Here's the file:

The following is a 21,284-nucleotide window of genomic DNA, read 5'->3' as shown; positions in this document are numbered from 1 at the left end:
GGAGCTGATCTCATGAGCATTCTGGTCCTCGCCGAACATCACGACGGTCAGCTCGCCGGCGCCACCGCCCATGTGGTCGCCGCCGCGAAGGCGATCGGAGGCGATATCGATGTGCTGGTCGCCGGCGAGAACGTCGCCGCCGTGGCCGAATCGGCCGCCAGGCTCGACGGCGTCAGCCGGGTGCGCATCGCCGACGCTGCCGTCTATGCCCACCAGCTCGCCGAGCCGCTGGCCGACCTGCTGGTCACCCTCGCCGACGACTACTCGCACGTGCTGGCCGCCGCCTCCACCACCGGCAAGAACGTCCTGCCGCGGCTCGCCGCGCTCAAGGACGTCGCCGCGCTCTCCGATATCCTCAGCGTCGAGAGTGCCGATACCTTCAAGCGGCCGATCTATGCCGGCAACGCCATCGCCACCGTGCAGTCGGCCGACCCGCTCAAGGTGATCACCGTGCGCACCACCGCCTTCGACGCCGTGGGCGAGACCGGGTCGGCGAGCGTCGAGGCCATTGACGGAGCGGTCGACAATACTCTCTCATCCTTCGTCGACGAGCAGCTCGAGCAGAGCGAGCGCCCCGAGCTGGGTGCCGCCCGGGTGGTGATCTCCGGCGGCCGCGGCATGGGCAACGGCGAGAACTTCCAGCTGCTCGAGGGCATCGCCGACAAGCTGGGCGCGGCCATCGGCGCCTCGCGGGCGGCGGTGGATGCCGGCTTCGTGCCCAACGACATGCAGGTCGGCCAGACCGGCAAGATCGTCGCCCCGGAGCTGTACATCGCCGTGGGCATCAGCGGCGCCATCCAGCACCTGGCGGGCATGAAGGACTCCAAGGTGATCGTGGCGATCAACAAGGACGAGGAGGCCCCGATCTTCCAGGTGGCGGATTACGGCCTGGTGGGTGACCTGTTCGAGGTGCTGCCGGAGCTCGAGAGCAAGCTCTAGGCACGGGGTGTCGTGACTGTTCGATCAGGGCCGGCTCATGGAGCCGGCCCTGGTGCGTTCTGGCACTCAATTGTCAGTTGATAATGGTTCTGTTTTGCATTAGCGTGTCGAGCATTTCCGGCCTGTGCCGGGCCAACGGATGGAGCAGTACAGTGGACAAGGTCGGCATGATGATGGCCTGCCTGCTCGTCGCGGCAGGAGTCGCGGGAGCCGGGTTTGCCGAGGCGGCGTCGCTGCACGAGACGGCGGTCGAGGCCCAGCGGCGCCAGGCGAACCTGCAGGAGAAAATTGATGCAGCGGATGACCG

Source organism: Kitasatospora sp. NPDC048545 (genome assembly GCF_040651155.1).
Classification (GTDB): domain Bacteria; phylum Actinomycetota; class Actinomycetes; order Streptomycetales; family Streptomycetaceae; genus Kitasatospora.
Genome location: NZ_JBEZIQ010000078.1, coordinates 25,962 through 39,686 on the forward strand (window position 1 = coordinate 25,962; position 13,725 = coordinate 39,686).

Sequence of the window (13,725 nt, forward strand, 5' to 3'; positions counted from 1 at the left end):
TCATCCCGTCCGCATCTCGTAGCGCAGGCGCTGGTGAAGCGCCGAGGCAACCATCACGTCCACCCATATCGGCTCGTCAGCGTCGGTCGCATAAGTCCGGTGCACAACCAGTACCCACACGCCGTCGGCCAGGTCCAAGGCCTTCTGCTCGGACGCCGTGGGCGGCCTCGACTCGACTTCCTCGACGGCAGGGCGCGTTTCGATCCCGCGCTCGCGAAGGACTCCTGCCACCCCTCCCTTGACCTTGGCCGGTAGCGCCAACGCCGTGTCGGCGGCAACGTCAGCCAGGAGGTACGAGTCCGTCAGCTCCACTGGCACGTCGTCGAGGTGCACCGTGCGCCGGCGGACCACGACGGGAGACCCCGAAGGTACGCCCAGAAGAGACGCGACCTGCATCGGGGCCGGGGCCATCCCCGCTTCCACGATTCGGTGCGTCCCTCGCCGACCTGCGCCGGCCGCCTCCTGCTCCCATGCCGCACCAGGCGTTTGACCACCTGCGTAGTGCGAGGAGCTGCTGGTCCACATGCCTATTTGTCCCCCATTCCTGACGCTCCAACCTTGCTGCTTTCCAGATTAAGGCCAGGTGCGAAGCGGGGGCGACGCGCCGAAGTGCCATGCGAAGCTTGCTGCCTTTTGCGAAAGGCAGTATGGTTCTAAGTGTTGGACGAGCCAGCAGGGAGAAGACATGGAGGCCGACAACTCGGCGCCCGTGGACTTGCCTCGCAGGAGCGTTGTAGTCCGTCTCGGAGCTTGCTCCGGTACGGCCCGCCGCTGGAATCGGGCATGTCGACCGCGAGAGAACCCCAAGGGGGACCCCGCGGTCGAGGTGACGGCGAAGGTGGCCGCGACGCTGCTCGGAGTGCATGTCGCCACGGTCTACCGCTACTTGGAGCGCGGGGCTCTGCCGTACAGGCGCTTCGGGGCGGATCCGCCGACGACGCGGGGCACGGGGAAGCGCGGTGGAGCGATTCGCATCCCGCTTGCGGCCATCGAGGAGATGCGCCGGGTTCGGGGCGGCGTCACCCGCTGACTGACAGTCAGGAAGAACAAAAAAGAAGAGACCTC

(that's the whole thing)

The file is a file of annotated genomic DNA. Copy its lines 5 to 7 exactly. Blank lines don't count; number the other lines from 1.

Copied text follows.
Genome location: NZ_JBEZIQ010000078.1, coordinates 25,962 through 39,686 on the forward strand (window position 1 = coordinate 25,962; position 13,725 = coordinate 39,686).

Sequence of the window (13,725 nt, forward strand, 5' to 3'; positions counted from 1 at the left end):
TCATCCCGTCCGCATCTCGTAGCGCAGGCGCTGGTGAAGCGCCGAGGCAACCATCACGTCCACCCATATCGGCTCGTCAGCGTCGGTCGCATAAGTCCGGTGCACAACCAGTACCCACACGCCGTCGGCCAGGTCCAAGGCCTTCTGCTCGGACGCCGTGGGCGGCCTCGACTCGACTTCCTCGACGGCAGGGCGCGTTTCGATCCCGCGCTCGCGAAGGACTCCTGCCACCCCTCCCTTGACCTTGGCCGGTAGCGCCAACGCCGTGTCGGCGGCAACGTCAGCCAGGAGGTACGAGTCCGTCAGCTCCACTGGCACGTCGTCGAGGTGCACCGTGCGCCGGCGGACCACGACGGGAGACCCCGAAGGTACGCCCAGAAGAGACGCGACCTGCATCGGGGCCGGGGCCATCCCCGCTTCCACGATTCGGTGCGTCCCTCGCCGACCTGCGCCGGCCGCCTCCTGCTCCCATGCCGCACCAGGCGTTTGACCACCTGCGTAGTGCGAGGAGCTGCTGGTCCACATGCCTATTTGTCCCCCATTCCTGACGCTCCAACCTTGCTGCTTTCCAGATTAAGGCCAGGTGCGAAGCGGGGGCGACGCGCCGAAGTGCCATGCGAAGCTTGCTGCCTTTTGCGAAAGGCAGTATGGTTCTAAGTGTTGGACGAGCCAGCAGGGAGAAGACATGGAGGCCGACAACTCGGCGCCCGTGGACTTGCCTCGCAGGAGCGTTGTAGTCCGTCTCGGAGCTTGCTCCGGTACGGCCCGCCGCTGGAATCGGGCATGTCGACCGCGAGAGAACCCCAAGGGGGACCCCGCGGTCGAGGTGACGGCGAAGGTGGCCGCGACGCTGCTCGGAGTGCATGTCGCCACGGTCTACCGCTACTTGGAGCGCGGGGCTCTGCCGTACAGGCGCTTCGGGGCGGATCCGCCGACGACGCGGGGCACGGGGAAGCGCGGTGGAGCGATTCGCATCCCGCTTGCGGCCATCGAGGAGATGCGCCGGGTTCGGGGCGGCGTCACCCGCTGACTGACAGTCAGGAAGAACAAAAAAGAAGAGACCTC